“Aha, matey, we seem to have caught a right strange bass today! Come on, get him untangled from the net.”
“Let's make fishmeal of 'im, nobody'll notice.”
“You're only half joking aren't you Mungo?”
“Har, har, only 'alf!”
“You ever heard of a catch like this?”
“Aye, I heard a skipper down the Cannery Arms once tell of a monkey man caught in his nets. He was a cruel 'un that skipper, gave 'im a knock for messing up his nets and threw 'im kicking and screaming back overboard. Some say that there's a whole load of 'em living in the trees a few clicks east of here, past the desert, like. It's true I reckon – I was over there once with some crazy skipper who thought the fishing was better there. There were all these hooks, like, that dangling from the trees. I even saw a fish bite and get hauled aloft.”
“This one must have fell out of his tree or such like, then. Hairy little urchin, I'll warrant. What say you we put him on the end of a pole and swab the deck with him?”
“Har har, we could do an' all.”
“But I'm not such a bad man as that, a real softy I am. We could cast him back overboard but he's not going to last long in that jungle. There's things in there that'd have you for breakfast. No, I say we take him back to the City and leave him there.”
“He'd probably be as well in the jungle, Jerry; the City's as dangerous as it for the most part. Har, har, a funny lookin' thing like 'im - he's got a tail and all.”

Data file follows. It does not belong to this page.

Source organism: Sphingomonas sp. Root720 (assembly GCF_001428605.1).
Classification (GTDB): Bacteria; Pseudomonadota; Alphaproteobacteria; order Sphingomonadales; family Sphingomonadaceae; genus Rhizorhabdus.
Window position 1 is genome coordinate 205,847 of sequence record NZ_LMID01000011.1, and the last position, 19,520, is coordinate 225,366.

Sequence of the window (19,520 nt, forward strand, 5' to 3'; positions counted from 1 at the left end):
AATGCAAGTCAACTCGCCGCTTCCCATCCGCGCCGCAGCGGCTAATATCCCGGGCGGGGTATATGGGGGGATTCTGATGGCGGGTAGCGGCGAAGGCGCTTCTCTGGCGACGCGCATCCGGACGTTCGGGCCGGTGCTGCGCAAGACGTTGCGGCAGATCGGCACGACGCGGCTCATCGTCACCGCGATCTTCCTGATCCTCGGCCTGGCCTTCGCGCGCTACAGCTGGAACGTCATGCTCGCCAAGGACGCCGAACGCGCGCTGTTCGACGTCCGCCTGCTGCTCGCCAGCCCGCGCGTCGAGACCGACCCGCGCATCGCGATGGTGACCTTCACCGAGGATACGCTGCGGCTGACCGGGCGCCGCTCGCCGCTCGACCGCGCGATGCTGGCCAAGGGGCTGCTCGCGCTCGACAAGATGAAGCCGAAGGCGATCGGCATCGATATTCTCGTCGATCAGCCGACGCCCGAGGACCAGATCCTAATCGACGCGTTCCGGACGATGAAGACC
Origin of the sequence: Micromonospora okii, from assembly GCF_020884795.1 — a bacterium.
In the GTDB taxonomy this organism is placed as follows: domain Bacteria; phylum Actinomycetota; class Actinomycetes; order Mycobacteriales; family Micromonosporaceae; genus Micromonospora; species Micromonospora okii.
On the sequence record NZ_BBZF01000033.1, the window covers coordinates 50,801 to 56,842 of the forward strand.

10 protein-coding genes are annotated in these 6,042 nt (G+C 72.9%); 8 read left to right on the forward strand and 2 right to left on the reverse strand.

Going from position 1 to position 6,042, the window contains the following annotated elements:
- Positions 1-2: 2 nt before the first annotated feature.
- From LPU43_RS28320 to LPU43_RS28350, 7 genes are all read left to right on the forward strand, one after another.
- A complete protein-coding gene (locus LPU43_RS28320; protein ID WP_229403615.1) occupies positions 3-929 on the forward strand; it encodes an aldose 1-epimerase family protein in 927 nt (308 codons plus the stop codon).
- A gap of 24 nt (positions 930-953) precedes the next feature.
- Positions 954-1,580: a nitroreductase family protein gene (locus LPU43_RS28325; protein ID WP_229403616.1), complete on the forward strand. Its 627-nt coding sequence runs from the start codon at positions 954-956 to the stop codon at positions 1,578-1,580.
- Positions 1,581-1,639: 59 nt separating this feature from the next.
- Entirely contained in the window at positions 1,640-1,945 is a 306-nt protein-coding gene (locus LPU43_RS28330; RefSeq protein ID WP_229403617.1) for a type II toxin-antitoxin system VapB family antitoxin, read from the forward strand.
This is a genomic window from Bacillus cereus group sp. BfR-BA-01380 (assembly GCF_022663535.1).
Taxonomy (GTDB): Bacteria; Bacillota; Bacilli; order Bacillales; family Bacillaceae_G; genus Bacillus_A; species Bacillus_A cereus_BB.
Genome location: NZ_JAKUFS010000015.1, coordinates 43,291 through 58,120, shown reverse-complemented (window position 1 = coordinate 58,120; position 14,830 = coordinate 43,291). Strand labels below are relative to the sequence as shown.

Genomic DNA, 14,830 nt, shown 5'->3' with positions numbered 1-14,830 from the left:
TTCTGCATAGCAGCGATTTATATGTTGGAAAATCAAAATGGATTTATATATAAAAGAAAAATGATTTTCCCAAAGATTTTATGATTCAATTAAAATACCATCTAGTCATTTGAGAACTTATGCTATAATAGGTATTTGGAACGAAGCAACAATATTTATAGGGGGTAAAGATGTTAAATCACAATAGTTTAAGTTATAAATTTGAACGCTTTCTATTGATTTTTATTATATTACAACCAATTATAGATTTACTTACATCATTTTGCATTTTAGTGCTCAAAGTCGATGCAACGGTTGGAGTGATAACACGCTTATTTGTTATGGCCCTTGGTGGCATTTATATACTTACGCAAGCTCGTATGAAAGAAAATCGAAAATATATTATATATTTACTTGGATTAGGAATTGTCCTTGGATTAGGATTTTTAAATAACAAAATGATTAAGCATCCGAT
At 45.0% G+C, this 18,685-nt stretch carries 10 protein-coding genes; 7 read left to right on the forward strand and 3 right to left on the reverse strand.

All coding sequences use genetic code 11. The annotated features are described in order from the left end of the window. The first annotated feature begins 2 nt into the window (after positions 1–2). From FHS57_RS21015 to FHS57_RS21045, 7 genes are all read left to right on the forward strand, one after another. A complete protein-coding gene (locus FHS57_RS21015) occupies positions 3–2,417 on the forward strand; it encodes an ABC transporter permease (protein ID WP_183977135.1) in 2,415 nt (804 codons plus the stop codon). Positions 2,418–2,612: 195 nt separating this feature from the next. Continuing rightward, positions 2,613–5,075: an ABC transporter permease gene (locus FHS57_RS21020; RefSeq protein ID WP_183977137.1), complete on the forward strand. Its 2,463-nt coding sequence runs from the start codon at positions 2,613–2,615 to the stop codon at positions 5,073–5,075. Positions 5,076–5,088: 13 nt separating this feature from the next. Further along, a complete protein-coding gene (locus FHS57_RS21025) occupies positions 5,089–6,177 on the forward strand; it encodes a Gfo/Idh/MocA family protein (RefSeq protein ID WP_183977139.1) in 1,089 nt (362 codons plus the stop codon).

“You felt your back end recently, Mungo? No, on second thoughts don't answer that. What I'm trying to say is that stump is there for a reason. I reckon we were like this bloke once.”
“Monkey men? Har, har, you reckon? It'd explain my fleas I suppose.”
“Again, you're only half joking, aye, Mungo.”
“Look, he's opening his eyes.”
“Where am I?” Ambrosius croaked. “I don't feel too good.”
“Mist sickness, that'll be. The names Jerry,” said Jerry.
Through Ambrosius' swimming vision he discerned a man of about forty years, skin grizzled by long contact with the mist and an air of simple wisdom about him. “This here's Mungo.”
Mungo gave a slovenly salute, raising one grimy hand to his red-spotted bandanna and then back down to his waist. He was a short, paunchy man of about thirty who looked like... well, lets just say the name “Mungo” oddly suited this jolly, hairy, swarthy fellow.